Tweed and John Flynn Cancer Clinic | Information for Patients
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Information for patients

Our friendly, caring and professional team and comprehensive patient information enables us to make all aspects of diagnosis, care and treatment as supportive and seamless as possible.

On Arrival

Whether your first visit to our day hospital is for your initial consultation with your specialist , or for your first treatment,  please go to the reception area where our medical receptionists will help you. They will confirm your personal details and make any health insurance and billing arrangements.

Please feel free to bring along a family member, carer or friend to accompany you during your visits to the centre.

Treatment Appointment

On the day of your treatment just go straight to the reception area where our medical receptionists will direct you. Please bring  any of your regular medications with you.

We recomend that you bring a book, magazine or an Ipad to pass the time during your treatment and perhaps a light cardigan or jacket for additional comfort, but its probably best to leave any valuables at home.

Any further appointments with your specialist or for treatment can be made with our medical receptionists at each visit or by telephoning

The required treatment time will determine the amount of time we allocate for your next visit. Please notify your specialist’s receptionist as soon as possible if you are unable to attend your appointment.

How are my appointments, treatment and medications covered and billed?

Specialist or consultation Costs

The specialist fee will be charged directly to your health fund in most cases. Your health fund will forward the payment directly to the Tweed Cancer Clinic and this will be credited to your account.

A gap fee will be payable depending on your level of cover and whether or not the specific Doctor charges a gap fee, while other doctors may charge more than the Medical Benefits Schedule(MBS) Our medical receptionists will let you know in advance If you have to pay any out-of-pocket expenses.

You will be required to settle the account on the day of service unless your Specialist has an arrangement with the health fund.

Treatment Costs

There are no-gap fees for privately insured patients undergoing chemotherapy or haematological treatments at the Tweed Cancer Clinic.  We will let you know of any excess that may apply to your health insurance cover at the time of your treatment.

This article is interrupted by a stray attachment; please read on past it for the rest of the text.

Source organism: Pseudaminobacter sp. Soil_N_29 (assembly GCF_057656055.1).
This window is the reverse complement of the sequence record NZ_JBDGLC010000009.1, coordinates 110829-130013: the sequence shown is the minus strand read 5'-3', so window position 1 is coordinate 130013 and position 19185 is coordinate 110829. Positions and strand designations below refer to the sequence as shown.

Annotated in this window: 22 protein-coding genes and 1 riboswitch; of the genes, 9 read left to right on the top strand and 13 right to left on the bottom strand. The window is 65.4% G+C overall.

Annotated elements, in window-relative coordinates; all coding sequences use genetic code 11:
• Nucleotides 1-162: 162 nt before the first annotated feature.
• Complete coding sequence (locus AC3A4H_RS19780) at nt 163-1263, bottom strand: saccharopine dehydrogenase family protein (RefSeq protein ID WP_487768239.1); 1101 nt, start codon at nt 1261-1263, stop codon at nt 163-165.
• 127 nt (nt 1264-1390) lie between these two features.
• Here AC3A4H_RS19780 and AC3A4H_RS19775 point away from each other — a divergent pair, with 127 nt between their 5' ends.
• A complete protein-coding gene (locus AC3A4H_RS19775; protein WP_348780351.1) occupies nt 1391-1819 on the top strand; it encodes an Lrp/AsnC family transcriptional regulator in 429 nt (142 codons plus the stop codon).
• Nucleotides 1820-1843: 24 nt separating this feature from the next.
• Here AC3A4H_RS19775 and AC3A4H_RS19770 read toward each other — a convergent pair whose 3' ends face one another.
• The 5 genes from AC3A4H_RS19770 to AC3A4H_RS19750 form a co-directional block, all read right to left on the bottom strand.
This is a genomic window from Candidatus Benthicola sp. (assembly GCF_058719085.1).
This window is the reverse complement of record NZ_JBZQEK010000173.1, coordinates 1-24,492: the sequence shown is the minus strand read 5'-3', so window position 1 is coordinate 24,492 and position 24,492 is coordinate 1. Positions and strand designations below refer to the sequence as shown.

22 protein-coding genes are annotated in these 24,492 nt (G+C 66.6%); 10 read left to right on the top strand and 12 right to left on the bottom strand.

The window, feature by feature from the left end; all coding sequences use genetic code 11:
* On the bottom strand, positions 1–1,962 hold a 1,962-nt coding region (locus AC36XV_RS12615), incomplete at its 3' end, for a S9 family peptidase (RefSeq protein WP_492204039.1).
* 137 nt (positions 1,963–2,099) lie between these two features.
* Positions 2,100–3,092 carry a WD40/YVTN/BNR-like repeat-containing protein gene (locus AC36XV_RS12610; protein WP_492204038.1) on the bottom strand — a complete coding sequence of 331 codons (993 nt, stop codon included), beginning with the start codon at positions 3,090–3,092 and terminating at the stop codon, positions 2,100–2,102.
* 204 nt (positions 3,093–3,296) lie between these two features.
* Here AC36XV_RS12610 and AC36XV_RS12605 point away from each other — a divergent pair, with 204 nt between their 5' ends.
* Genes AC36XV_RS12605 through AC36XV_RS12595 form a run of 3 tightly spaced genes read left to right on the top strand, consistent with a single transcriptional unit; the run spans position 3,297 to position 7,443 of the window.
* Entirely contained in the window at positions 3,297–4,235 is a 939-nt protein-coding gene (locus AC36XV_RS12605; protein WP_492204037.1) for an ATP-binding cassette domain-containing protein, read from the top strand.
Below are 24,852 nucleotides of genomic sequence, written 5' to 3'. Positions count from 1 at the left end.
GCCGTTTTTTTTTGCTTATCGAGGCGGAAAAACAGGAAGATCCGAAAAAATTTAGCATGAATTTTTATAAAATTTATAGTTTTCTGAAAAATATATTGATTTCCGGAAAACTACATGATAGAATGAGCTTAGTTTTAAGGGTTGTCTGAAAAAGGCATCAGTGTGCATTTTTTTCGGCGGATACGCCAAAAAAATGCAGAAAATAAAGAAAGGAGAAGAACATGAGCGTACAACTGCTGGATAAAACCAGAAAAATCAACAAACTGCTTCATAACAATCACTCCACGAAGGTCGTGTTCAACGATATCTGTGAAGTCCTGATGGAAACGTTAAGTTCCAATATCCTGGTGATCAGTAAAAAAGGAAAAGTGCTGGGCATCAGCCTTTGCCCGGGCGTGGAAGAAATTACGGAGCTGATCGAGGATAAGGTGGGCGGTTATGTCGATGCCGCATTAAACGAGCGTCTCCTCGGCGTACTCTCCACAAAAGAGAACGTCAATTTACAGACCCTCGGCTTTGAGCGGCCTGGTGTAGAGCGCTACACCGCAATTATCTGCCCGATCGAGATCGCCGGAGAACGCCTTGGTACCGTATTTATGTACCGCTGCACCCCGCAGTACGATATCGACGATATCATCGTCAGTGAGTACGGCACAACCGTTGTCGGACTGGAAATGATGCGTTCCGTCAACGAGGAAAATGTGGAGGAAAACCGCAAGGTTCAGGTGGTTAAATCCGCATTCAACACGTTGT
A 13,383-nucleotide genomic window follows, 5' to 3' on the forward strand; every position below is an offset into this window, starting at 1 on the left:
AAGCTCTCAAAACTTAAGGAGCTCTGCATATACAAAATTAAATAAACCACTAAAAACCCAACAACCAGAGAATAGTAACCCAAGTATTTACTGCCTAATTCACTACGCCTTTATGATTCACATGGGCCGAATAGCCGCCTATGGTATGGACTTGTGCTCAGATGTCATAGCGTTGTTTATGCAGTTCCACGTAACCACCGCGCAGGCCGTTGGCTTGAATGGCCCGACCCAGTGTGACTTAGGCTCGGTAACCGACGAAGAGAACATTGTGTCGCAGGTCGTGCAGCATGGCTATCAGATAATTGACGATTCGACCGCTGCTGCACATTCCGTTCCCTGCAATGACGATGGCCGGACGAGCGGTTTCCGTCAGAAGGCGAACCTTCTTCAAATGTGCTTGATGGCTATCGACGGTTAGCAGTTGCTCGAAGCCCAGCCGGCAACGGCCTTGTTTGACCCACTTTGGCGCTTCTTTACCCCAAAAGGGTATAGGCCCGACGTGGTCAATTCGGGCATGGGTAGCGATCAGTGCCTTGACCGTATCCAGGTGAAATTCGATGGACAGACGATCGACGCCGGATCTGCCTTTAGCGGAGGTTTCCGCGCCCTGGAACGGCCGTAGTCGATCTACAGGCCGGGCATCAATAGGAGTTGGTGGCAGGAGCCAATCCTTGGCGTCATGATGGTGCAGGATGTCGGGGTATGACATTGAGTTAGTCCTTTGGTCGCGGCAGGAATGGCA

Pharmaceutical Costs

Your Health Fund usually funds any pharmaceutical drugs related to your treatment.. Pharmaceutical drugs comprise both Pharmaceutical Benefit Scheme (PBS) subsidised drugs and high-cost drugs.  In the event of some  high-cost drugs not being covered by your health fund our clinic manager will discuss payment arrangements with you.

Medications not directly related to your treatment can be purchased through our pharmacy. These medications will be invoiced directly to you by the pharmacy and cannot be claimed for reimbursement by Medicare or your health fund.

The day hospital will bill you separately for any dressings or bandages provided upon discharge, as these items cannot be claimed for reimbursement either by Medicare or your health fund

Treatment Protocols

An experienced registered nurse will be assigned to care for you during your treatment at the Tweed Cancer Clinic providing relevant information about the treatment you will receive , addressing all your concerns and answering any questions you may have.

Our receptionists or nurses will let you know the approximate time your treatment will take and light refreshments will be provided throughout the day.

We suggest having a family member or friend drive you home, as some of the medications may make you drowsy.

After hours and emergency information

Most specialists can be contacted during the Clinic’s operating hours plus a number of specialists have after hours arrangements in place and can be contacted on 07 5598 0025. Please ask the after hours service provider for your specialist by name and they will let you know how your call will be managed.

Frequently Asked Questions

What can I expect at my first treatment appointment?

As part of your preparation for the first treatment we recommend that you attend one of our regular patient information sessions given by one of our experienced registered nurses  You can book into a session with one of our reception staff members. These education sessions outline what to expect during treatment and common side effects. It’s also an opportunity to address any questions or concerns with our experienced nursing team.

When it’s time to start your treatment, an intravenous (IV) drip will be inserted by one of our experienced nursing staff. A blood test may also be taken at this time. You may need to wait for blood results prior to your treatment to ensure your blood counts are at a satisfactory level.

Depending on your chemotherapy treatment, you may be given anti-nausea medication either via your drip or orally before receiving treatment.

Treatment time will vary depending on the type of drugs used.

You can eat and drink normally while receiving treatment and can go to the bathroom – the IV poles are on wheels and easy to move around. Just let one of our nursing staff know so they can assist.

What should I wear?

We find that comfortable, loose fitting clothing is appropriate and perhaps loose sleeves in case you need to have blood taken or an intravenous drip inserted into your arm.

When will I find out which treatment I am having?

Your doctor will  prescribe and manage your treatment and then inform the day hospital and pharmacy. Either your doctor will confirm your treatment with you ahead of your treatment appointment or you will be informed when you arrive at the day hospital.